Why Generic OxyContin Can Be More Dangerous Than The Original Medication

the opioid epidemic When a medication becomes available in generic form the average consumer is generally happy. Generic medications are generally less expensive than the original medications while providing the same relief. In many cases, insurance companies will cover the entire cost of a medication when it is a generic, making using these medications even more beneficial to the patient. However, in the case of OxyContin, the generic medication is actually causing more problems.

A Look At Generic Drugs

Many people believe that generic medications are not equal in strength to the name brand medications. It is a common misnomer that generics are not as strong and do not provide as effective treatment as the name brand of the same drug. With this in mind, when a person with a pain medication addiction is given generic medication, they often take more than they normally take of the name brand pills. Additionally, many people who obtain generic medications do not realize that the generics can have lower tolerances from the manufacturer – which means the amount of the medication per pill could fluctuate more with a generic.  Because of this, many people not only take additional pills when they see it is a generic, they may be taking stronger pills than they realize. As a result, a person trying to fight an opiate addiction might either become hyper-addicted to the medications because they have unknowingly increased the dose they are taking, or worse case scenario they could find themselves in an overdose situation.

Opiates Now Leading Cause Of Overdose Deaths In United States

The Center for Disease Control, CDC, has now declared opiate addiction as the leading cause for overdose related deaths in the United States. Over 75 percent of these overdoses occur with prescription pain killers, with the remaining deaths attributed to heroin. This is a very important fact because historically opiate related overdoses were almost always attributed to heroin and heroin based products found on the black market.
Some shocking statistics about the opioid epidemic in America

Some shocking statistics about the opioid epidemic in America

In the past, pain medications were very hard to obtain. If the medication had any potential for abuse, doctors were very leery about offering any type of prescription, even for short term use. However, their over-cautious behaviors were actually hurting people in need. Patients with end-stage diseases and chronic pain issues simply were not being given the assistance they needed to manage their pain at a time they needed it the most. So the rules began to change. Sadly, the change went to the other extreme, and doctors began giving stronger pain medications for almost any type of injury or condition. Unfortunately, many were and are still being given pain medication prescriptions without fully disclosing the effects or considering the length of time the prescription is for. In many cases doctors do not tell their patients that opiate based medications can become physically addictive in as little as 10 days and emotionally addictive in as little as a week. Now the country is facing a serious problem. Many people have become addicted to these medications and the need to help them recover from the addiction is strong. Breaking away from the addiction cycle can be difficult, especially when the drug of choice has literally altered the chemical structure of your brain to become physically and emotionally dependent on the drug.

You Can Break Your Addiction To An Opiate 

Thankfully, anyone who has found themselves addicted to a pain medication can overcome their addiction and enter into recovery. With the use of a quality addiction recovery center, anyone addicted to pain medications can learn to live a life without them. Yes, it is possible, no matter how hard it is to believe, that you can overcome addiction to OxyContin. It does not matter if you use a name brand oxycodone product, or if it is a generic. It does not matter if it is morphine or fentanyl. You can overcome your addiction with the help of a drug rehab program. You can learn how manage your addiction as well as the health conditions that caused you to turn to pain meds in the first place. You can address the mental and emotional issues associated with addiction and how to overcome these problems. You can wake up in the morning and know that you will be free from seeking out pain medications.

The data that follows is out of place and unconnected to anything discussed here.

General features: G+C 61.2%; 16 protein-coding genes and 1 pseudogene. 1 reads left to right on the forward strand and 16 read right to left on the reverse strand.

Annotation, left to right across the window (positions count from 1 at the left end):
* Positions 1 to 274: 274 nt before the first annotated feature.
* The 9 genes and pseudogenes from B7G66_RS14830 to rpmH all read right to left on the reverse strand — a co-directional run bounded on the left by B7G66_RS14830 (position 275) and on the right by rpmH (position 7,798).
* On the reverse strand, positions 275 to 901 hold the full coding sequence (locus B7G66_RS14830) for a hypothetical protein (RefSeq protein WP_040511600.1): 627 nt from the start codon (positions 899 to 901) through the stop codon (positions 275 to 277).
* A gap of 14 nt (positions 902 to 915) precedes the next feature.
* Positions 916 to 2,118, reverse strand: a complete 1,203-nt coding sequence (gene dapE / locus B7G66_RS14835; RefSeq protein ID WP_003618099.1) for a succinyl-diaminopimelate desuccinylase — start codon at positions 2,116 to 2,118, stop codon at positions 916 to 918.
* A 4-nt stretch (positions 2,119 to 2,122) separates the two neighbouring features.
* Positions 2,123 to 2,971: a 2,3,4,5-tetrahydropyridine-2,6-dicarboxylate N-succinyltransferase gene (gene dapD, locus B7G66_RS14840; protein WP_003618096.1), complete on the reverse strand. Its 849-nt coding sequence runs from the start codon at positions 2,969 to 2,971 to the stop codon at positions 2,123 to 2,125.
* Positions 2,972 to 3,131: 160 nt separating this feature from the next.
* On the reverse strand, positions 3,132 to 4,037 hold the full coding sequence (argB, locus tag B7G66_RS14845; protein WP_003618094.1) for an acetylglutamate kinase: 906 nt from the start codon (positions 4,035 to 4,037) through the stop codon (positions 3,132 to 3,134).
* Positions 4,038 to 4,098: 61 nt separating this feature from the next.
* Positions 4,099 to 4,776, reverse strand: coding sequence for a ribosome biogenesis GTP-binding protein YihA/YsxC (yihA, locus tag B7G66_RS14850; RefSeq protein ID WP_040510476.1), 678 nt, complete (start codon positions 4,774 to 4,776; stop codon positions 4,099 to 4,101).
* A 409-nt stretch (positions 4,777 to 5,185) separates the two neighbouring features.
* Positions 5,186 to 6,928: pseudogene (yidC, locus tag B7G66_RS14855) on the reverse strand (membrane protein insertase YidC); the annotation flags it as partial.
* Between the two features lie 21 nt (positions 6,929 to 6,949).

Rehabilitation Centers Are Necessary To Reach The Recovery Stage

Many people who are suffering from an addiction believe that a drug rehabilitation center is not necessary for them to stop using the drug. They think they can go “cold turkey” or slowly wean themselves off the drug. In reality, these are just excuses being made to themselves because they are afraid of entering drug rehab. The key to overcoming any addiction is detox monitored by a professional, coupled with a customized and well prepared plan for long-term recovery. There is no reason to be afraid. Unlike in the past, rehab is now designed to be a place that is comforting and compassionate. It is about helping and giving support. It is about learning and living. A quality rehabilitation center will even have a dedicated substance abuse counselor appointed to each patient to ensure that they feel safe and secure the entire time they are in rehab.

Detox Can Be Challenging

The physical withdrawals from any opiate based drug are very demanding on the body. It is during this stage that many people falter on their road to recovery unless they have the support they need from a counselor and good rehabilitation program. Drug rehab centers have everything in place to help their patients address every potential issue during the detox portion of their recovery. They will be there for you to help you through the physical and emotional withdrawal from the drug and be there to support and encourage you through the entire process. Once you have detoxed from the drug, your counselor will be there with you to help you to learn how to live again drug free. They will help you learn how to be healthy physically and emotionally. They will teach you everything you need to know about living drug-free and how to enjoy your new found freedom. Drug rehabilitation does not have to be scary. In fact, it should be something that you embrace closely. When you enter into recovery you no longer have to look back at what happened in your life. Recovery gives you the ability to look forward at what life has to offer.